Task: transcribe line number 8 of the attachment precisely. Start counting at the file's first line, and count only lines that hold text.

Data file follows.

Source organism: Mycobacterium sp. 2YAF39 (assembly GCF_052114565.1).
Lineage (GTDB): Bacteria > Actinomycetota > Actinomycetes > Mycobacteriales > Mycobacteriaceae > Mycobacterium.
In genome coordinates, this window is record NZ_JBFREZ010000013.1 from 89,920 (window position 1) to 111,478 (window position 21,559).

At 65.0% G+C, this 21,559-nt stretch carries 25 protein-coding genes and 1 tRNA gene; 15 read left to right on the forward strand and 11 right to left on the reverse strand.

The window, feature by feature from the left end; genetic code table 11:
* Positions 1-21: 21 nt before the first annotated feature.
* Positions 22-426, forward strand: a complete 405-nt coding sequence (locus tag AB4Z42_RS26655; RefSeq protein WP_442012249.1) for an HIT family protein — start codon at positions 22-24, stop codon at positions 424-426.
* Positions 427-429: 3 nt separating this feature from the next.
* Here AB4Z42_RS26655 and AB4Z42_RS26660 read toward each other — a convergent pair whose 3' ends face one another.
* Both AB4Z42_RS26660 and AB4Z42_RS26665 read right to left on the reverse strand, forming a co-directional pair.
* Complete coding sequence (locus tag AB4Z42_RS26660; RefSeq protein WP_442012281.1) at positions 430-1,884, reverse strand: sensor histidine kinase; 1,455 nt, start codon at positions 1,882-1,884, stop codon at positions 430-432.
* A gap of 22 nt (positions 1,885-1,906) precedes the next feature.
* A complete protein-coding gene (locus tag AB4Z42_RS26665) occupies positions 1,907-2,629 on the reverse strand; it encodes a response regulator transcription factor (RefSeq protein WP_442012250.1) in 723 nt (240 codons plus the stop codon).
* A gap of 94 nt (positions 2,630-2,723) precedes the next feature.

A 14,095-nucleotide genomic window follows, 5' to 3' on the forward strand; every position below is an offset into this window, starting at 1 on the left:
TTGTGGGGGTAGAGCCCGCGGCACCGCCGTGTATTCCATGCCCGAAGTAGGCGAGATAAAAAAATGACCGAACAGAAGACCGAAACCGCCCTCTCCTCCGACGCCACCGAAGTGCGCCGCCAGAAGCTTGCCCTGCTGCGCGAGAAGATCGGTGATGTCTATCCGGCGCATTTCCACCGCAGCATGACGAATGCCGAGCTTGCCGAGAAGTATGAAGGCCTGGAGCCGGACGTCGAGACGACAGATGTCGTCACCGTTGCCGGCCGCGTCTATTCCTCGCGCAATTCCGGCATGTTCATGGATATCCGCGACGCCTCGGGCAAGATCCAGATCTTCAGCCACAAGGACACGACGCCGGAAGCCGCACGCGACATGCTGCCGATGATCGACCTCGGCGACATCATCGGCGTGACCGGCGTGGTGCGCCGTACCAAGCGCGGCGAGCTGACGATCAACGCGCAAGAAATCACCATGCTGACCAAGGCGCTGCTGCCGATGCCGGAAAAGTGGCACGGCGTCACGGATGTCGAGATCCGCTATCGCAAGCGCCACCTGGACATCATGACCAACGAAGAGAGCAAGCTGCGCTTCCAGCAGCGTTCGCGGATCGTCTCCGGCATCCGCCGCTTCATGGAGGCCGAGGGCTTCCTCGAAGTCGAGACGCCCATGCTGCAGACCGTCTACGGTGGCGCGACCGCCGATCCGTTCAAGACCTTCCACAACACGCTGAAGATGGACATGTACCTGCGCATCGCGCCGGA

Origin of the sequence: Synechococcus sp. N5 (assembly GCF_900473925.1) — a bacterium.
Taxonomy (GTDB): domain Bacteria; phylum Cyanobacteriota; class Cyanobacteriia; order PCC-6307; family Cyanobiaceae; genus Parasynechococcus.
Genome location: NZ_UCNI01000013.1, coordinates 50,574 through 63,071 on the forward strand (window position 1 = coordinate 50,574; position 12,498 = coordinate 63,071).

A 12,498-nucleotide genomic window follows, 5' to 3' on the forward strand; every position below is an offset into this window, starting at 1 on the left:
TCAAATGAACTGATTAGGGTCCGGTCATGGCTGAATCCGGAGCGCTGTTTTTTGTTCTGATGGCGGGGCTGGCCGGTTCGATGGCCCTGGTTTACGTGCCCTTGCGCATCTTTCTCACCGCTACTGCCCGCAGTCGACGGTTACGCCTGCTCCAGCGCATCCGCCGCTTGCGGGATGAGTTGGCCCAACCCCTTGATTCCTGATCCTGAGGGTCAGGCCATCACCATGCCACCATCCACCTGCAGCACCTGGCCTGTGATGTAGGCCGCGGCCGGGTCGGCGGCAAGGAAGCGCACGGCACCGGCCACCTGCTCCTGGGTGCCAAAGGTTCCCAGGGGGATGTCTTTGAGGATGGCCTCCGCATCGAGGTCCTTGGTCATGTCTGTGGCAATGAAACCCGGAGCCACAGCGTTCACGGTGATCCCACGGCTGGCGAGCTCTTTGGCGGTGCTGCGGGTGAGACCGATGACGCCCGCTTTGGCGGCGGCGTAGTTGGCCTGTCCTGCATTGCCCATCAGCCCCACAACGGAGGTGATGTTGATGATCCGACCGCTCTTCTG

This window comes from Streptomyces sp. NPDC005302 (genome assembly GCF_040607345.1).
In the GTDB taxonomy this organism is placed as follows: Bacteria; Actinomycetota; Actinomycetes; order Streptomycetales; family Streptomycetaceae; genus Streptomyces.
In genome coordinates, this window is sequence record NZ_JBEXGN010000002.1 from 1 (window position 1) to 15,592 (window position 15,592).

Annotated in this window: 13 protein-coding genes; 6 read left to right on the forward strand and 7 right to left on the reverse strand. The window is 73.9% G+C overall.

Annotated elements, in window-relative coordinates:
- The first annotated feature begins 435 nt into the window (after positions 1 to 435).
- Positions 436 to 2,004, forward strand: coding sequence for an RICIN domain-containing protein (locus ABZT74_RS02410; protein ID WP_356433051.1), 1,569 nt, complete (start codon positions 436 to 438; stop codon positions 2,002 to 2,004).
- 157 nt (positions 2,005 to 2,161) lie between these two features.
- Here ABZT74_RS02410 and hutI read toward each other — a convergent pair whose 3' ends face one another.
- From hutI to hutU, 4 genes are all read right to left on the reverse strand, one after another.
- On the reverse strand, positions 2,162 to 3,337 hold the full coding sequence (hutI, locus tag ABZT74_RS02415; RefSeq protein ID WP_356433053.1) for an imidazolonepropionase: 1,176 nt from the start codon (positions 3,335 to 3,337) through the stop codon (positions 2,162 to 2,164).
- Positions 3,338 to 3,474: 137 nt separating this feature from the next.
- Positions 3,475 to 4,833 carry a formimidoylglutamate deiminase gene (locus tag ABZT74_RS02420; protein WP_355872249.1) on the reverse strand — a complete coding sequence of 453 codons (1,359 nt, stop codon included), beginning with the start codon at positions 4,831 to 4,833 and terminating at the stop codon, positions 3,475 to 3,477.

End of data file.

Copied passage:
* Positions 427-429: 3 nt separating this feature from the next.